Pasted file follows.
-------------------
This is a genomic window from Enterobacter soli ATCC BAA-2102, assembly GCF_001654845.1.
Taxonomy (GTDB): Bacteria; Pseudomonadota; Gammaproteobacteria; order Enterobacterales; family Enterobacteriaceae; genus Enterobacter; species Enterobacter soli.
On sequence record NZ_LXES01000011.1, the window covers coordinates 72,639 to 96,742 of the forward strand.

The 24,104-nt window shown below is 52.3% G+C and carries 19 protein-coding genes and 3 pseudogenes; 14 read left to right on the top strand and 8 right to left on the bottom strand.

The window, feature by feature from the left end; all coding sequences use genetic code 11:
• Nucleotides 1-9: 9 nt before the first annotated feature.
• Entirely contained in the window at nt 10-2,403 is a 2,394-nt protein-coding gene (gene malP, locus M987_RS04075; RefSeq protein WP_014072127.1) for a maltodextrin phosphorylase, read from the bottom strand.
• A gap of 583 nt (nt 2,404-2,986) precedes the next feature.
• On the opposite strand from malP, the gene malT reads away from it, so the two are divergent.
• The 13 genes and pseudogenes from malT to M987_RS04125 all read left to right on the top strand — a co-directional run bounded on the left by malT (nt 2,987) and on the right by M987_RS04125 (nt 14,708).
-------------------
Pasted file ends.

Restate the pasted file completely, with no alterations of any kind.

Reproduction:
This is a genomic window from Enterobacter soli ATCC BAA-2102, assembly GCF_001654845.1.
Taxonomy (GTDB): Bacteria; Pseudomonadota; Gammaproteobacteria; order Enterobacterales; family Enterobacteriaceae; genus Enterobacter; species Enterobacter soli.
On sequence record NZ_LXES01000011.1, the window covers coordinates 72,639 to 96,742 of the forward strand.

The 24,104-nt window shown below is 52.3% G+C and carries 19 protein-coding genes and 3 pseudogenes; 14 read left to right on the top strand and 8 right to left on the bottom strand.

The window, feature by feature from the left end; all coding sequences use genetic code 11:
• Nucleotides 1-9: 9 nt before the first annotated feature.
• Entirely contained in the window at nt 10-2,403 is a 2,394-nt protein-coding gene (gene malP, locus M987_RS04075; RefSeq protein WP_014072127.1) for a maltodextrin phosphorylase, read from the bottom strand.
• A gap of 583 nt (nt 2,404-2,986) precedes the next feature.
• On the opposite strand from malP, the gene malT reads away from it, so the two are divergent.
• The 13 genes and pseudogenes from malT to M987_RS04125 all read left to right on the top strand — a co-directional run bounded on the left by malT (nt 2,987) and on the right by M987_RS04125 (nt 14,708).